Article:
What did the BBC prison Study Find?

What did the BBC prison Study Find?

In the original SPE, participants were assigned to the roles of guards and prison inmates. It was found that, over the course of the experiment, the guards became increasingly abusive and violent while the prisoners displayed increasing levels of anxiety and stress.

What did the BBC prison Study by Haslam & Reicher find?

Produced by Steve Reicher and Alex Haslam, it presents the findings of what has subsequently become known as the BBC Prison Study. These findings centered around “the social and psychological consequences of putting people in groups of unequal power” and “when people accept inequality and when they challenge it”.

Why did the Stanford Prison Experiment happen?

The experiment, funded by the U.S. Office of Naval Research, took place at Stanford University in August 1971. It was intended to measure the effect of role-playing, labeling, and social expectations on behaviour over a period of two weeks.

How long did BBC prison Study last?

The study was meant to last two weeks. But the brutality of the Guards and the suffering of the Prisoners was so intense that it had to be terminated after only six days. The study provided a graphic illustration of the power of situations to shape individuals’ behaviour.

What year was the BBC prison experiment?

Introduction. The BBC Prison Study explores the social and psychological consequences of putting people in groups of unequal power. It examines when people accept inequality and when they challenge it. Findings from the study were first broadcast by the BBC in 2002.

What were the weaknesses of the BBC prison Study?

Science and society

  • (a) that our study had no psychological reality for the participants;
  • (b) that it was fundamentally flawed because participants knew they were taking part in an experiment and that this would be shown on television;

What is the experiment based on?

To a certain extent, yes. The movie, and the book that inspired it, is loosely based on the real-life Stanford prison experiment conducted in 1971. A group of test subjects was divided in two subsets, one assuming the role of prisoners and the other assuming the role of prison guards.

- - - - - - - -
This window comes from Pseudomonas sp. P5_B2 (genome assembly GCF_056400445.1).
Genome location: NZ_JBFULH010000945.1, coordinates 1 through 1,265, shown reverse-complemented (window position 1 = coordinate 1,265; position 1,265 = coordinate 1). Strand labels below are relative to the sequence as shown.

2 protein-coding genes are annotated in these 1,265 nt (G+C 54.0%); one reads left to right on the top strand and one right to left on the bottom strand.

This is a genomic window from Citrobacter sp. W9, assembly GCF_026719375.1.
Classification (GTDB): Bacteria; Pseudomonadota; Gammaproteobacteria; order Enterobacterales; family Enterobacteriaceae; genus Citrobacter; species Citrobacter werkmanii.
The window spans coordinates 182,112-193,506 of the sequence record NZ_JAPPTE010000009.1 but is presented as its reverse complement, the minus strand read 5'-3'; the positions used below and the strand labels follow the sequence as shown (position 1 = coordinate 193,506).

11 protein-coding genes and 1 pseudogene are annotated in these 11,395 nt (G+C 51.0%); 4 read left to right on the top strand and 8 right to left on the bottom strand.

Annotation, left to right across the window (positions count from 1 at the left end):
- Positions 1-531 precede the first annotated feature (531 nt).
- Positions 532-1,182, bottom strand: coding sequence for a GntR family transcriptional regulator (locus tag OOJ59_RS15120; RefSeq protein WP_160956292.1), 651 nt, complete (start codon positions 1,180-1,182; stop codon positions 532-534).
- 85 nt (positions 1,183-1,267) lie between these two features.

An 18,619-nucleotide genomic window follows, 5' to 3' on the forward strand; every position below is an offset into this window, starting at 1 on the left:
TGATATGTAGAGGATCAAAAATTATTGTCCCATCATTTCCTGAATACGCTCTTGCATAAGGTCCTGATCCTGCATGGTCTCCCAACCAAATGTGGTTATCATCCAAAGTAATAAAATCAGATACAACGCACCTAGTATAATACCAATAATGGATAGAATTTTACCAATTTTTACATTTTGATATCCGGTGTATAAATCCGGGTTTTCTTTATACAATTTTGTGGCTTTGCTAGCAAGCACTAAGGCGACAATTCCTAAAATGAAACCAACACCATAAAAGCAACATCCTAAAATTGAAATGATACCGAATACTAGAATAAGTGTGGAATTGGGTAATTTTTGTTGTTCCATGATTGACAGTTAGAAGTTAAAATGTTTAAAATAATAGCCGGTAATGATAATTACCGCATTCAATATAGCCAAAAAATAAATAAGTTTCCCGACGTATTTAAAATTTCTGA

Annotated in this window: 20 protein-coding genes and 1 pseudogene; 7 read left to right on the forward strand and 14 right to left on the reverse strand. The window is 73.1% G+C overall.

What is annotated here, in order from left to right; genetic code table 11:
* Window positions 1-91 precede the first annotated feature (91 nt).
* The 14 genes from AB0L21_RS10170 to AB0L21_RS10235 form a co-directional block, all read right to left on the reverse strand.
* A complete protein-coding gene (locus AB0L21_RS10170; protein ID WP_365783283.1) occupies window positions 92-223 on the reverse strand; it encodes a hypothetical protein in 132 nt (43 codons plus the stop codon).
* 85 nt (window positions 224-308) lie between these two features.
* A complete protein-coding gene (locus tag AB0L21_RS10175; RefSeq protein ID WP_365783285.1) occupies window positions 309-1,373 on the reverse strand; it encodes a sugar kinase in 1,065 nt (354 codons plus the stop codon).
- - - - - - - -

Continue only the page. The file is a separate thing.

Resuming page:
Who was Prisoner 8612?

Douglas Korpi
One of the prisoners (#8612), Douglas Korpi, a 22-year-old Berkeley graduate, began to exhibit uncontrollable crying and rage 36 hours into the experiment, described by Zimbardo as “acute emotional disturbance”.

Where is Dave Eshelman now?

The son of a Stanford engineering professor, Eshelman was a student at Chapman University at the time of the experiment. He was the prison’s most abusive guard, patterning himself after the sadistic prison warden (portrayed by Strother Martin) in the movie Cool Hand Luke. Today he owns a mortgage business in Saratoga.

How long was the SPE meant to last?

The Stanford prison experiment was supposed to last two weeks but was ended abruptly just six days later, after a string of mental breakdowns, an outbreak of sadism and a hunger strike.

How were prisoners and guards selected?

Q: How were students assigned to the role of prisoner or guard? A: The assignment was done randomly, as with the toss of a coin, to make sure that the prisoners and guards were comparable to each other at the beginning of the experiment. Thus, there were typically three students guarding nine prisoners.

What did the BBC prison Study show about what is necessary for effective leadership?

First, leadership is only possible where a set of people share a common group identity. Second, the most effective leader will be the person who is most typical of the group (the person whose prototypicality is highest) and hence able to best represent the shared group identity.